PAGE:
Here we are once again at Memorial Day. It’s probably the easiest celebrated, but least honored of our holidays.
By the time Monday gets here, many of us have forgotten why we are even having it, except as an excuse to bbq, swim, drink or get ready to enjoy summer.
In my generation, everyone’s father had been in World War II. We grew up hearing some of their stories, seeing Combat on TV or watching the many movies made about the topic. It seemed familiar and following that, boring.
Many of our fathers only talked about the superficial things that went on in the war. How much they drank; how my uncle dragged a mattress around Europe along with a dog he picked up; what it was like to go into a port on time off.
Not so much about the real things. My father joined the Merchant Marines when he was 17. He said poor eyesight ruled out the Navy and he didn’t want to be drafted into the Army. It seemed to me it was an easier option. I knew he sailed, but it didn’t seem as impressive as other people’s dads who were in the Navy or Army. None of my contemporaries were familiar with that branch of the service. They didn’t make movies about it and there weren’t any heroes talked about from the Merchant Marines. They didn’t even get the benefits other GIs got after the war.
Dad did not say much to counter these impressions. He said his father had a heart attack shortly after he joined, worried about the danger his son faced. Later in life I came to realize how dangerous a thing it was. Early in the war German boats plied the Atlantic looking for ships like Dad’s. They wanted to blow them up to stop goods and arms from reaching allies. The Germans were quite successful. Dad faced the fear of being blown up every day and night. He didn’t talk much about it.
Nor did my uncle, D Day plus 5. He stormed the beaches of Normandy, fought in the Battle of the Bulge and liberated a concentration camp. I wish he had talked more about it.I never heard a peep, except whispers from my aunt about how terrible it was. The Greatest Generation erred in not telling their family members the horrors they saw. It made their effort smaller. It made freedom seem cheaper and less endangered. Their modesty coddled the next generation and diminished our patriotism.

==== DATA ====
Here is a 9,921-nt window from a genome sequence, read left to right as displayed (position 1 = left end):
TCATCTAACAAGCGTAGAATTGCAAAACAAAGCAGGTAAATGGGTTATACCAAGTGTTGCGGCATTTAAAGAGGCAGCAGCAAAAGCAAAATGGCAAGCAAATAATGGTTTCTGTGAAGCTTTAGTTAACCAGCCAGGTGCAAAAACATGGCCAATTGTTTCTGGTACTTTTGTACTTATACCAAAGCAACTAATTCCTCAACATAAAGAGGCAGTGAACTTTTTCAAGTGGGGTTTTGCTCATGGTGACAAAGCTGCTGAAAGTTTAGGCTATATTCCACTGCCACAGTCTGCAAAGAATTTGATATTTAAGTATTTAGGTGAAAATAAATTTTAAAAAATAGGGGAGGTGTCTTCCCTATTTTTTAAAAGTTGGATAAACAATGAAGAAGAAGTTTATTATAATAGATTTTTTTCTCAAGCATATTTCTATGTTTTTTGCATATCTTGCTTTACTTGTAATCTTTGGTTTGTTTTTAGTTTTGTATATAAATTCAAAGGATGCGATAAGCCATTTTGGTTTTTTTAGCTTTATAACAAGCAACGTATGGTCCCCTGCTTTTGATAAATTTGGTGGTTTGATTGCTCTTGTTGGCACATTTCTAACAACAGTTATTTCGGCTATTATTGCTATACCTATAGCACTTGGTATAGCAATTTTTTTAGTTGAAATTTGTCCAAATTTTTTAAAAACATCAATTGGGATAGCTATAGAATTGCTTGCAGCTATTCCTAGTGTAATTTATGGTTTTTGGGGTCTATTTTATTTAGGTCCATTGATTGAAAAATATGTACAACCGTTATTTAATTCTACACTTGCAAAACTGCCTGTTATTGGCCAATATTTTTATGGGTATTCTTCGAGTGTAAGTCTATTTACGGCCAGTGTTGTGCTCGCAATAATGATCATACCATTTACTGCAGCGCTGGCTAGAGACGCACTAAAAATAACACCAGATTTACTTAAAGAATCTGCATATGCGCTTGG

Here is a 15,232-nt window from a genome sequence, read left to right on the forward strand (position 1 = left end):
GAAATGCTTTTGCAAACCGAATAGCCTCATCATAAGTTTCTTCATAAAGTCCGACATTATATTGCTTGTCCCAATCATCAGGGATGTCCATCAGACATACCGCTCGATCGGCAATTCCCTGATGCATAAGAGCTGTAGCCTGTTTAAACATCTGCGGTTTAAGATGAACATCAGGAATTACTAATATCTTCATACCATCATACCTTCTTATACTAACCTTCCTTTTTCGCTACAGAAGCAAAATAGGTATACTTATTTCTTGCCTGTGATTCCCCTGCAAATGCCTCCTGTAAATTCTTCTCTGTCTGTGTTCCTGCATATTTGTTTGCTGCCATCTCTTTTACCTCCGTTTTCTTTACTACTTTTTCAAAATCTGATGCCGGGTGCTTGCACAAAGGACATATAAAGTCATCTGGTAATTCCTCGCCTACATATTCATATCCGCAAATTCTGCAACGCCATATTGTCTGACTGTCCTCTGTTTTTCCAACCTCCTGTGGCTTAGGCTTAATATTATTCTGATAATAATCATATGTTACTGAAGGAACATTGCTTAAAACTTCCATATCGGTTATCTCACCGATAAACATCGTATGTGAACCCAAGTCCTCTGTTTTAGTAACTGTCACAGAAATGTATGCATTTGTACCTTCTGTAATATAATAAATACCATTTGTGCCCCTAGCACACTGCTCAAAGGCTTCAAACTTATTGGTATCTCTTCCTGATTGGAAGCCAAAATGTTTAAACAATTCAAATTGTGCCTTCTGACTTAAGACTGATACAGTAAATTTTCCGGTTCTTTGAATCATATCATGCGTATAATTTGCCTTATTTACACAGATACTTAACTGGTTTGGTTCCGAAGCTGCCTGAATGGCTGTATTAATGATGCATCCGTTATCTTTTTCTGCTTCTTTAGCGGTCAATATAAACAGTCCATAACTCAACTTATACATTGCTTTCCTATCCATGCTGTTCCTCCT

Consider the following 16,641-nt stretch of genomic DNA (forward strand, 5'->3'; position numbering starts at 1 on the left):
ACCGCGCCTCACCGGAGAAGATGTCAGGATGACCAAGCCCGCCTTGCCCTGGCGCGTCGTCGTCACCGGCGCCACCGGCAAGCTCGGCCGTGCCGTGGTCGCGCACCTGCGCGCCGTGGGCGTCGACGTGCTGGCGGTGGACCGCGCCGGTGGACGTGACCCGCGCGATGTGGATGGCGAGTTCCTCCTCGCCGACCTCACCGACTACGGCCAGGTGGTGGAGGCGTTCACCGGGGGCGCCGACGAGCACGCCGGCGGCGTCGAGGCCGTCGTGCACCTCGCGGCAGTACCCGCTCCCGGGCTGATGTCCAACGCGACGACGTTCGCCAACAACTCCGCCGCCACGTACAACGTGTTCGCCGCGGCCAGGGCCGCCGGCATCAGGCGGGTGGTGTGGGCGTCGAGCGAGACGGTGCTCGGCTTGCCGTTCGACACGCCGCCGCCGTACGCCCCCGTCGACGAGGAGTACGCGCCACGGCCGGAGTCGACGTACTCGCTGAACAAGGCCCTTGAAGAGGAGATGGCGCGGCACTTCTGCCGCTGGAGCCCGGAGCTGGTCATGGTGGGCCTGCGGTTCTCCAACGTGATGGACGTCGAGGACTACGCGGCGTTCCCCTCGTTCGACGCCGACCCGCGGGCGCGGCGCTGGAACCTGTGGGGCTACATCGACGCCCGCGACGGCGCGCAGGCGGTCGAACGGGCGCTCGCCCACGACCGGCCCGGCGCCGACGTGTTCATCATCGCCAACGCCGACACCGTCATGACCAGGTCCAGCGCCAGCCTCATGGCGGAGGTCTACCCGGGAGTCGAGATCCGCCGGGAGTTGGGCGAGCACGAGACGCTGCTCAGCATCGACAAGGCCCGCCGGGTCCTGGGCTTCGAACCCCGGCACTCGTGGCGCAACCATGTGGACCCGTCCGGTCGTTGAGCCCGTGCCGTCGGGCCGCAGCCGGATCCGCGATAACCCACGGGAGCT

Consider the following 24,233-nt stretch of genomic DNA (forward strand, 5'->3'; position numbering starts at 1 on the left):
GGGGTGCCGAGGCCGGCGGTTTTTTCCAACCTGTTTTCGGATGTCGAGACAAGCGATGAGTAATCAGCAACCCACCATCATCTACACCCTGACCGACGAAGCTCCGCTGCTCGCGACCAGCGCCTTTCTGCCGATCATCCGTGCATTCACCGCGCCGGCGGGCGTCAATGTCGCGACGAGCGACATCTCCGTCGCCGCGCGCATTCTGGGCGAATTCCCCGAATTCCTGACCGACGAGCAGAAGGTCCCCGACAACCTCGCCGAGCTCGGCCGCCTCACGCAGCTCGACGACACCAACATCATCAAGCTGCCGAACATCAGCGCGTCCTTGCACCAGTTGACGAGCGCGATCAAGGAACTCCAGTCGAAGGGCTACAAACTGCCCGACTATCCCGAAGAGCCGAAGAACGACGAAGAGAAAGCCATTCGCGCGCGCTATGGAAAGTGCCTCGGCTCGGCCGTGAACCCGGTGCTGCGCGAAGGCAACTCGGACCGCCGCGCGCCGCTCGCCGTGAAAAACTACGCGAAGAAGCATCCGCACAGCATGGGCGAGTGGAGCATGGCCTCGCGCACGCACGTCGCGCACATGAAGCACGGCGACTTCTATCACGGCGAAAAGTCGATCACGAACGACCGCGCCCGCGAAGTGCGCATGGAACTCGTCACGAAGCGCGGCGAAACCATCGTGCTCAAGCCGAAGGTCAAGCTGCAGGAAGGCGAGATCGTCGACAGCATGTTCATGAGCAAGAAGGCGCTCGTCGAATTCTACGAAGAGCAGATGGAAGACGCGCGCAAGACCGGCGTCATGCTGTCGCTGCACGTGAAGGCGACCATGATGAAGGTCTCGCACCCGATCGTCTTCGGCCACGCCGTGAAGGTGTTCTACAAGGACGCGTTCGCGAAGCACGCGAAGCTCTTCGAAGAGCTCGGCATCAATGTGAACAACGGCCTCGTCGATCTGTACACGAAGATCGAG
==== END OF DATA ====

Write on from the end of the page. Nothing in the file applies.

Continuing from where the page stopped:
Our grandparents were modest, too. Both of mine were in World War I. My father’s father did not serve overseas. He was a Greek immigrant and earned his citizenship by enlisting. He was stationed here first as a guard. One day it was snowing. The person who was supposed to relieve him never showed up. He collapsed in the snow, damaging his eyes. He only had about 10% of his vision after that. I don’t remember that he complained about the high price of his citizenship or cursed his new country.
My mother’s father joined the Marines when he was about 18. He had been orphaned at 9 with three younger brothers. After the orphanage kicked you out at age 14, you were on your own. He did a few odd jobs, rode the rails with the hobos for awhile, then joined up. After Parris Island he shipped out to France. He became an expert marksman. He didn’t talk much about it either, except to tell us how their tongues got black from drinking so much French wine and how it was so cold they had to stack dead bodies like wood.
I imagine a lot of our soldiers returning from conflicts today are equally modest about their service. The Navy Seals who got Bin Laden won’t be appearing on talk shows or writing books about their exploits. They won’t be headed to Hollywood to have their feats broadcast all over the world. It says a lot about the American character that our soldiers do not return from war boasting, bragging or loaded down with loot and spoils. We’re not that kind of people; we never were.
Everyone’s story is important. I hope on Memorial Day we stop to hear a few and thank them and honor them.